Janice Hall Heck, retired educator, blogger, and nitpicky editor of On the Horizon, a bi-monthly community newsletter for Horizons at Woods Landing, Mays Landing, NJ, is quite possibly a grammar geek.

logo 2.2Oh Heck! Another Writing Quirk,  theme for the amazing 2014 A to Z Challenge, suggests ways to improve our writing by avoiding and/or eliminating troublesome bug-a-boos that cramp our writing style.

Look for a list of posts for the #AtoZ, 2014 Challenge (Writing Quirks) here:  #AtoZ: Q is for Quirky Index and a Q Post Round-Up

Meow for now.  =<^!^>=

Here’s another Y post for you (2013)   Y is for…Your, You’re, Y’all, Ya’ll, Yall, You All, You Guys, and Yakety-Yak

 

#AtoZ, 2014: X is for X. Is it Better to Be Safe or Sorry?

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X is a jack-of-all-trades.  It can be an abbreviation, a noun, a verb, or the first letter of some adjectives.

Xing, pronounced crossing,  is a commonly used abbreviation to alert pedestrians about where to cross the street safely at busy intersections.ped xing

But I do think this next fellow has clearly taken advantage of the intended purpose of the pedestrian crossing sign.

Granny and Little Red Riding Hood safely cross the street with a very hungry Mr. Wolf.

Granny and Little Red Riding Hood safely cross the street with a very cunning and ravenous Mr. Wolf.

Other functions of X

X (eks) can be a noun (a letter or symbol)

X marks the spot on a treasure map; the place to dig to find buried treasure
Put an X in the box to indicate your choice for President.

X (eks) can be a verb. verb forms: x’s (plural), x-ed  (past tense)  x-ing (present participle)

X out all those extra adjectives and adverbs!
The editor is x-ing out all my favorite bits of dialogue.

Bob, the typesetting boy for the Alexander-the-Great-o-nopolis Gazette, in Edgar Allan Poe’s story, “X-ing a Paragrab,” had fun x-ing out all the o’s in editor John Smith’s editorial. PoeCalendar.com reviews that story here: “Txld yxu sx. yxu knxw.” This story is definitely good for a laugh!

X can be on adjective: words that start with xanth, xen, xer, and xyl

xanth-yellow. xanthous, xantric
xen- foreign. xenophobic, fear of foreigners or strangers
xer-dry. Xeroxing is a dry copying process, not a wet chemical bath process.
xyl-to do with wood.  Xylophagous bees are wood-boring bees.

You can find more X adjectives here: Grammar.YourDictionary.com

***

Your Turn: What do you think? Should Granny and Little Red cross the street with Mr. Wolf?

***
Janice Hall Heck, retired educator, blogger, and nitpicky editor of On the Horizon, a bi-monthly community newsletter for Horizons at Woods Landing, Mays Landing, NJ, is quite possibly a grammar geek.

logo 2.2Oh Heck! Another Writing Quirk,  theme for the amazing 2014 A to Z Challenge, suggests ways to improve our writing by avoiding and/or eliminating troublesome bug-a-boos that cramp our writing style.

Look for a list of posts for the #AtoZ, 2014 Challenge (Writing Quirks) here:  #AtoZ: Q is for Quirky Index and a Q Post Round-Up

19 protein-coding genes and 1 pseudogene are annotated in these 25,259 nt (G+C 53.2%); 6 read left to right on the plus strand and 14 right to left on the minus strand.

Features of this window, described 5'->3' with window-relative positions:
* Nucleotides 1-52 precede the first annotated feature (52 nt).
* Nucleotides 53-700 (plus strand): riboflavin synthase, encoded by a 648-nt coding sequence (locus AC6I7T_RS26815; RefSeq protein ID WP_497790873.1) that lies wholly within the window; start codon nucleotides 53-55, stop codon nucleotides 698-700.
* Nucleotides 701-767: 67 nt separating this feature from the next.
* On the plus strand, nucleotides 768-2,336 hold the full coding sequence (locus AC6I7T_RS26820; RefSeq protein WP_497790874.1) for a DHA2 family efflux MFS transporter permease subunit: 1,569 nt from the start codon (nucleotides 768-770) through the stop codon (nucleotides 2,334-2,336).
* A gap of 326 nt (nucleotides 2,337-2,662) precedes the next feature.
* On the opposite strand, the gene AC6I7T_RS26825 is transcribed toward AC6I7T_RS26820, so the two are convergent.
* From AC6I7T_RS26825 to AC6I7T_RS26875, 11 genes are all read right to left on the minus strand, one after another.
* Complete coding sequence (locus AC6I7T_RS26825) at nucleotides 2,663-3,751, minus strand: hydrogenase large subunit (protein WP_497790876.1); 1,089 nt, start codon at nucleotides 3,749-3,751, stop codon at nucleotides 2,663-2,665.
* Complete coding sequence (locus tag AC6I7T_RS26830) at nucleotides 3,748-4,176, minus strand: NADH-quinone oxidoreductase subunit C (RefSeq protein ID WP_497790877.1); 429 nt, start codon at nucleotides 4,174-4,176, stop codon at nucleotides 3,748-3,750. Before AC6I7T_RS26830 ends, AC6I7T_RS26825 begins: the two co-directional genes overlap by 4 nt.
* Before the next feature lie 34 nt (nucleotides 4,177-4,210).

Meow for now.  =<^ !^>=

cat x ing

 

 

 

#Cee’s Photo Odd Balls Week 9

Cee comes up with some good ones! Odd Ball Photo Challenge Week 9: Pictures that just don’t fit anywhere…

Old Town Historical Park, San Diego, CA

Old Town Historical Park, San Diego, CA  Part of the whole…

Easter egg cactus?

Whole

 

Easter egg cactus?

California Easter egg cactus?

California vintage purple people picker-upper

California vintage purple people picker-upper

All these odd ball photos came from my recent trip to California. Just sayin’.

022714-odd-ball

***
Janice Hall Heck, retired educator, blogger, wannabe photographer, and nitpicky editor of On the Horizon, a bi-monthly community newsletter for Horizons at Woods Landing, Mays Landing, NJ, is quite possibly a grammar geek.

logo 2.2Oh Heck! Another Writing Quirk, a regular feature on this blog, suggests ways to improve our writing by avoiding and/or eliminating troublesome bug-a-boos that cramp our writing style.

=<^;^>=

 

Word a Week Photo Challenge: Round

Suelleweelyn Word a Week Photograph Challenge: Round. Photos I have taken on several trips to Arizona and California.

Indian fry bread taco. For a recipe go to Navajo Fry Bread: http://whatscookingamerica.net/History/NavajoFryBread.htm

Indian fry bread taco. For a recipe go to Navajo Fry Bread: http://whatscookingamerica.net/ History/NavajoFryBread.htm

 

On the Grand Canyon trail

On the Grand Canyon Rim Trail, south side

Sedona, Arizona

Sedona, Arizona

 

Labyrinth on the Annenberg Estate, Rancho Mirage, CA at the corners of Bob Hope and Frank Sinatra Drives.

Labyrinth on the Annenberg Estate, Rancho Mirage, CA at the corners of Bob Hope and Frank Sinatra Drives.

 

Silent Sunday…Walk in the Park

091silent sunday

#AtoZ, 2014: W is for Weekly Photo Challenge: Letters

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How handy. The letter W just fell into my lap with the WordPress Weekly Photo Challenge: Letters.

Here are a few pictures I took on Mount Nebo, Jordan in December, 2012.

mmm

Silhouette view of the full monument on Mt. Nebo. Faces, figures, and letters embedded in the monument present a message from the ages. Moses and the Israelites arrived at Mt. Nebo in Jordan, not far from the Dead Sea, after wandering for 40 years in the desert on the Sinai Peninsula. (Deuteronomy 32: 49-52). Moses viewed the Promised Land from this mountaintop before he died… “and to this day no one knows where his grave is.” (Deut. 34:6) After Moses died at 120 years old, Joshua led the Israelites into the Promised Land. (Deut. 34:1-7)

 

Close-up view of lower part of monument on Mt. Nebo.

Close-up view of lower part of monument on Mt. Nebo.

Middle view of monument on Mt. Nebo.